On November 16, 2023, the US Department of Justice issued a declination letter to Lifecore Biomedical, Inc. in connection with alleged violations of the Foreign Corrupt Practices Act by employees and agents of the company and one of its subsidiaries.
Lifecore, formerly known as Landec Corporation, is a contract development and manufacturing organization for formulation and packaging of medical devices and pharmaceuticals. The company is headquartered in Chaska, Minnesota.
Lifecore acquired Yucatan Foods L.P., and Yucatan’s subsidiary Procesadora Tanok S. de R. L. de C. V. on December 1, 2018. According to the DOJ, employees and agents of Lifecore, Yucatan and Tanok engaged in a bribery scheme involving a Mexican government official, for the purpose of obtaining a wastewater discharge permit for Tanok’s operations in Guanajuato, Mexico; as described by the DOJ, the scheme entailed the preparation of fraudulent manifests to justify excessive payments to a third party intermediary, with the understanding that a portion would be paid to a government official. The fraudulent transactions were deliberately concealed from Lifecore during pre-acquisition due diligence, but when the misconduct was discovered by Lifecore during the post-acquisition integration process, Lifecore initiated an internal investigation and voluntarily self-disclosed its findings to the DOJ.
The DOJ’s reasons for declining to prosecute Lifecore for violations of the FCPA are enumerated in the declination letter:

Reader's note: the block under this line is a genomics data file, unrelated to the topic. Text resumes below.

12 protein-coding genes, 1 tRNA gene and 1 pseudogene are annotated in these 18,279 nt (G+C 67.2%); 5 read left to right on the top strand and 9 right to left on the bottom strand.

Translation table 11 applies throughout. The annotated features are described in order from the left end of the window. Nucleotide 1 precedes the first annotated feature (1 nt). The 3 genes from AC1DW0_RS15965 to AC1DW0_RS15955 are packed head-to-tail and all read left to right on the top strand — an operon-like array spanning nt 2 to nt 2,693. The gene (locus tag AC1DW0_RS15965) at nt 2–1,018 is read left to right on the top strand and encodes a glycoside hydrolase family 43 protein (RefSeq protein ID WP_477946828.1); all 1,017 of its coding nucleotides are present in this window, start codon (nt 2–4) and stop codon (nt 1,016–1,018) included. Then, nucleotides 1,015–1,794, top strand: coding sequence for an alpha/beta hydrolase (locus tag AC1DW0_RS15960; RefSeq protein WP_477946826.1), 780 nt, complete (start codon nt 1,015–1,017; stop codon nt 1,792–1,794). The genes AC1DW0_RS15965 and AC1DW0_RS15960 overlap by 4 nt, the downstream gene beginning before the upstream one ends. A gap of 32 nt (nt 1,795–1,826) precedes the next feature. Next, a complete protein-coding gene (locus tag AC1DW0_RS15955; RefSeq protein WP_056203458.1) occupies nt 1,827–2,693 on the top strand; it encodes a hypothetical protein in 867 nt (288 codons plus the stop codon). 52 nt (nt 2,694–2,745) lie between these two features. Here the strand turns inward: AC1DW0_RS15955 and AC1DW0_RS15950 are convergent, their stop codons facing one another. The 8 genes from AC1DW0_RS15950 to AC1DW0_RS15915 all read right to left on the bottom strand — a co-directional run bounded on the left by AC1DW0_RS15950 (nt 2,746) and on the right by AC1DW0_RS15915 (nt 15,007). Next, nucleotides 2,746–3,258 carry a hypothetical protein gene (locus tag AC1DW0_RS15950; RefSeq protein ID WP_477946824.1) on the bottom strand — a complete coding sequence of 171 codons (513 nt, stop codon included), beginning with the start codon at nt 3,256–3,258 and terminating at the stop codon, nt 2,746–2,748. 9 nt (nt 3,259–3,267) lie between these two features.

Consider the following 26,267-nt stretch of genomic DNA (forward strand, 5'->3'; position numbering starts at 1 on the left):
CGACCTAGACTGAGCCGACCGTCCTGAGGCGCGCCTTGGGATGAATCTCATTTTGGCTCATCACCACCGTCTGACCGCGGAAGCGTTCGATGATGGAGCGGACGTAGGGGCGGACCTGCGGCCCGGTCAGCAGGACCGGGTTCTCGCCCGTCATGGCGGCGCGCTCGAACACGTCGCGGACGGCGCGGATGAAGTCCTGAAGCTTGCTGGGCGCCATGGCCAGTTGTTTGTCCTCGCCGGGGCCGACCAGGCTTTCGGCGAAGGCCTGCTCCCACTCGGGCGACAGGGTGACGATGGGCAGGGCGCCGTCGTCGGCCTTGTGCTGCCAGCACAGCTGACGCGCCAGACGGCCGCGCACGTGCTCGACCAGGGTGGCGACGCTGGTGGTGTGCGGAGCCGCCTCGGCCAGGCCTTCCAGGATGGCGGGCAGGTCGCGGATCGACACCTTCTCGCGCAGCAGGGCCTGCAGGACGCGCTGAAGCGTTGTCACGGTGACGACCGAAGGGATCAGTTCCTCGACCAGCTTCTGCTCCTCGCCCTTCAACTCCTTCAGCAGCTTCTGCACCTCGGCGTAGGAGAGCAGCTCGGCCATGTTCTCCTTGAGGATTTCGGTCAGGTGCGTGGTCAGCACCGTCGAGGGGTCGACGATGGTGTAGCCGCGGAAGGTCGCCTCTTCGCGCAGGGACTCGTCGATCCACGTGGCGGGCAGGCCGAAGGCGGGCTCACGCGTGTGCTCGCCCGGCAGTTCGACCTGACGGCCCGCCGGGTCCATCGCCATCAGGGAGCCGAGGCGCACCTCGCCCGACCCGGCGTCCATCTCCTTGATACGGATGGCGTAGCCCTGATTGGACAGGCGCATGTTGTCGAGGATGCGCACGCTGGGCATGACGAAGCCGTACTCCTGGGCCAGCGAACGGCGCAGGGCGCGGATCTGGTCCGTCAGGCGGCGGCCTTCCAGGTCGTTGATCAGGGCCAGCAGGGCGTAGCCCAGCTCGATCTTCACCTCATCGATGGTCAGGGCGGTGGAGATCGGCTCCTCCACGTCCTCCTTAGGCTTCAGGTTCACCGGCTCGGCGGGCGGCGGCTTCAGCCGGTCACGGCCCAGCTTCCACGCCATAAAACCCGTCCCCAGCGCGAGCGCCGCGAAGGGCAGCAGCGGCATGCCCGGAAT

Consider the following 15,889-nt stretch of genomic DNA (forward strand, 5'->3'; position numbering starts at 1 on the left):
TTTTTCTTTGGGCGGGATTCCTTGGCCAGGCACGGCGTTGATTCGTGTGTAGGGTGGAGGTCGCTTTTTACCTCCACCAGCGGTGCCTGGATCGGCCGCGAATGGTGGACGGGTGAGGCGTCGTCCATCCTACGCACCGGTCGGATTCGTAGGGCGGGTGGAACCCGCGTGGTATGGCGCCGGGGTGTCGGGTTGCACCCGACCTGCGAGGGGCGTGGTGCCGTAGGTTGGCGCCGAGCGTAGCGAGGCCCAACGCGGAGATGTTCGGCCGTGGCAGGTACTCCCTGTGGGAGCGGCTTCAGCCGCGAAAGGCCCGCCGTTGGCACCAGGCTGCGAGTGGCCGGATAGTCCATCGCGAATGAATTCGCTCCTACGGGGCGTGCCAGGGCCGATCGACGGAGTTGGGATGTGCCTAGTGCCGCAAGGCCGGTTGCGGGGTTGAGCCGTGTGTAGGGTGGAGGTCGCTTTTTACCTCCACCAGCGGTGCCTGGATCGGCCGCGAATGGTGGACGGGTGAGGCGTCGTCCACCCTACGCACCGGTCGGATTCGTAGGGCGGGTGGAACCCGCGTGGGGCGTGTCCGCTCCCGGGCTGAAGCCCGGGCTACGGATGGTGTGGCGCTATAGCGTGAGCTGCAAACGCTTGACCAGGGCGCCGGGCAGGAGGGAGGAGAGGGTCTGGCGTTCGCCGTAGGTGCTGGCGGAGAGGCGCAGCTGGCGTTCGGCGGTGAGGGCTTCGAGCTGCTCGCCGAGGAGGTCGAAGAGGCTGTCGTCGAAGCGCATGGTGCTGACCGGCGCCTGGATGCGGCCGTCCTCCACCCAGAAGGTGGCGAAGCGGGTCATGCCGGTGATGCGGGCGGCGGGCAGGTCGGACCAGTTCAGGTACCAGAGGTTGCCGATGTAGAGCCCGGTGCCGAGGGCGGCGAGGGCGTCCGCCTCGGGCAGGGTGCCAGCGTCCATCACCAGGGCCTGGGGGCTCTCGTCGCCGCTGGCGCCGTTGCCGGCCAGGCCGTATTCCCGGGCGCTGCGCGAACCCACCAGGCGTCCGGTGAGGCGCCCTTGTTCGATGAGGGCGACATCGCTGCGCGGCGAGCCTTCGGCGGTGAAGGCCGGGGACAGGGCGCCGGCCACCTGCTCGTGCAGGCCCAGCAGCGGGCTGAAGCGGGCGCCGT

- Lifecore reported the misconduct to the DOJ voluntarily and in timely fashion – in fact, the DOJ was informed of Lifecore’s findings within three months after the internal investigation;
- The company cooperated fully and proactively with the DOJ, and has committed to continuing to cooperate;
- The limited scope and value of the misconduct;
- Remediation measures undertaken by Lifecore, including withholding the bonus of the Yucatan officer involved in the bribery, and terminating that officer, in addition to improving compliance and internal controls, and;
- Lifecore’s agreement to disgorge the amount of benefit derived from the bribery scheme – that is, the costs and associated duties the company avoided paying by not establishing on-site wastewater treatment. The stipulated disgorgement of $406,505 was calculated by subtracting the expenses of constructing a wastewater treatment plant that have already been paid by Lifecore ($879,555) from the amount that would have been due and payable to Mexican regulatory authorities had the bribery scheme not been carried out ($1,286,060).